Public opinion has once again taken aim at a high-profile legal ruling in China.
Just days after a tide of popular and online rage helped propel one criminal, the disgraced financier Wu Ying, out of the death chamber, netizens are flexing their muscle again in hopes of sending another to the gallows.
On the morning of November 21, 2011, Liang Rongcai, nicknamed “Xiao Mi,” took a bathroom break from her morning classes at Dongguan University of Technology.
A fourth-year student, Ao Xiang, a then-21-year-old male almost 6 feet tall, entered the bathroom while Liang was inside, locked the door, and turned out the lights. He donned a mask and gloves, removed his pants and shoes, and pulled out a knife. He set upon Liang, forced her into a bathroom stall, and began to sexually assault her. Liang resisted, and succeeded in breaking back out of the locked stall.
But the much stronger Ao set on her again, striking her head and face into the bathroom floor until she was unconscious, then choking Liang for a number of minutes until she died. Liang was 19 years old.
With facts this horrific, the Liang family expected an open and shut case. Murderer Ao Xiang had sexually assaulted at least six young women before he victimized Liang, and, Liang’s family maintains, confessed that he had targeted university students “because prostitutes are dirty.”
Instead, according to a blog post Liang’s boyfriend (@BQXY) wrote in March, the court proceedings were marred by irregularities. Then-suspect Ao appeared preternaturally calm. The prosecutor told the family before the argument began to “prepare psychologically” for a light sentence, then did not contest discrepancies between Ao’s testimony and his written confession, nor did he dispute Ao’s claim that he lacked specific intent to rape Liang.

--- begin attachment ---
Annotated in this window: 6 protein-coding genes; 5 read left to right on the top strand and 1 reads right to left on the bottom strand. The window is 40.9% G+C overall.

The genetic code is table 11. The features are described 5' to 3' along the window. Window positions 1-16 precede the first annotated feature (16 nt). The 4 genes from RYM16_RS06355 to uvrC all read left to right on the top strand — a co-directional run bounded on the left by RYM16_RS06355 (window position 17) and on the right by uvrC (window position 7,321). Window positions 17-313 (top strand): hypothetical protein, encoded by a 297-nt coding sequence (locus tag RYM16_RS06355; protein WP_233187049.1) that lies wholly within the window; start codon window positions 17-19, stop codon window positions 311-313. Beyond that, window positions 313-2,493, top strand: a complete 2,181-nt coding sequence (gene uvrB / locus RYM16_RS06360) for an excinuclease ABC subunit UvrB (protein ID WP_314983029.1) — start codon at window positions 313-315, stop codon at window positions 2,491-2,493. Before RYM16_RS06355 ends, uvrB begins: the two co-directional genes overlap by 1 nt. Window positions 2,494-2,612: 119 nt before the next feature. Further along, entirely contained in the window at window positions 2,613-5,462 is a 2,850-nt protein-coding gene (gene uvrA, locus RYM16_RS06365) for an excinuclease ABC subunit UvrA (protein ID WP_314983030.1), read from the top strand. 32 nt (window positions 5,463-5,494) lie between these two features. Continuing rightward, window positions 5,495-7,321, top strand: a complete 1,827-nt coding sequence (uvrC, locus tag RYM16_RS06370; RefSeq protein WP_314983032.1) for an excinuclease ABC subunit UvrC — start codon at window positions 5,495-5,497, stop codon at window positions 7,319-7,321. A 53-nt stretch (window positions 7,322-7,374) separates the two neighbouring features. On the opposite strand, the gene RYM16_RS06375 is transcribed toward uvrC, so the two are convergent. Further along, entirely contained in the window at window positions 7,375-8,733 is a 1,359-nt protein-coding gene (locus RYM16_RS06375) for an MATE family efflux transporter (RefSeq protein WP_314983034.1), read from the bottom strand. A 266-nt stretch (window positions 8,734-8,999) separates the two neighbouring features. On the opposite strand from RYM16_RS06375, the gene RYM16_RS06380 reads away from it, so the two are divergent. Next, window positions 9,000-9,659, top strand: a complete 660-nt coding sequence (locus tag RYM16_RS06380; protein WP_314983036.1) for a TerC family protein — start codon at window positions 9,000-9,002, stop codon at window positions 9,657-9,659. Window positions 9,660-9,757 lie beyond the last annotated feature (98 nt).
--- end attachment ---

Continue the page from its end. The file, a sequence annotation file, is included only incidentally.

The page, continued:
Weibo’s starring role
Perhaps strangest of all, Weibo, China’s Twitter, played a starring role in the defense’s case. According to the blog entry, the defense lawyer argued that unlike the Yao Jiaxin case, a murder that lit up Weibo in April 2011 due to doubts that the privileged young defendant was being properly punished, this case “had not caused bad social effects.”
The boyfriend ends his original March 20 post writing, “I hope this is all normal, and I’m just being delusional and thinking too much. But I can’t eat, and I can’t sleep.”
Late on Tuesday night, the “bad social effects” began, almost as if the defense attorney had unwittingly summoned them. The power of Weibo kicked into gear, propelled by the inherent virility and emotional appeal of a video apparently made by the boyfriend, and first posted by Liang’s father, “A Video for Mi.” It lays out the facts of the case and interviews the decedent’s family.
By early Thursday morning, the stills of the young victim accompanying the video had been reposted over 150,000 times, easily Weibo’s most viral image for May 23.
Since the video’s posting, the boyfriend has confessed to being somewhat overwhelmed. “Woah, I never thought this would have such an effect…I’ve been too busy to respond to everyone’s comments.” There are over 31,000 comments.
The verdict is in, and netizens are angry
On the evening of the 24th, the verdict came out: “A suspended death sentence [which usually coverts to prison time],” the boyfriend tweeted. “Can I curse?” He writes shortly thereafter, “[We] don’t have the right to appeal the criminal part…there may not be a rehearing, we’ll just get a few pieces of paper [explaining the court's reasoning]. Hmmph, it’s not socially influential, I get it.”
The mainstream media is apparently trying to explain the ruling. Chinese news outlet Legal Daily, writes that Ao was sentenced to death for intentional murder, but that sentence was suspended because Ao turned himself in. For their part, netizens have rushed to demand justice and a re-hearing, stressing they do not accept the ruling. It is clear they know that someone beyond their friends and followers might take their comments into consideration.
For now, Liang Rongcai’s Weibo account (@小米猪儿–彩) continues to stand as a sort of digital memorial. Its final posting, from November 18th, 2011, was a tongue-in-cheek comment about chocolate. That page is now covered with symbols of a burning candle, left by thousands of netizens who feel this case somehow involves them too.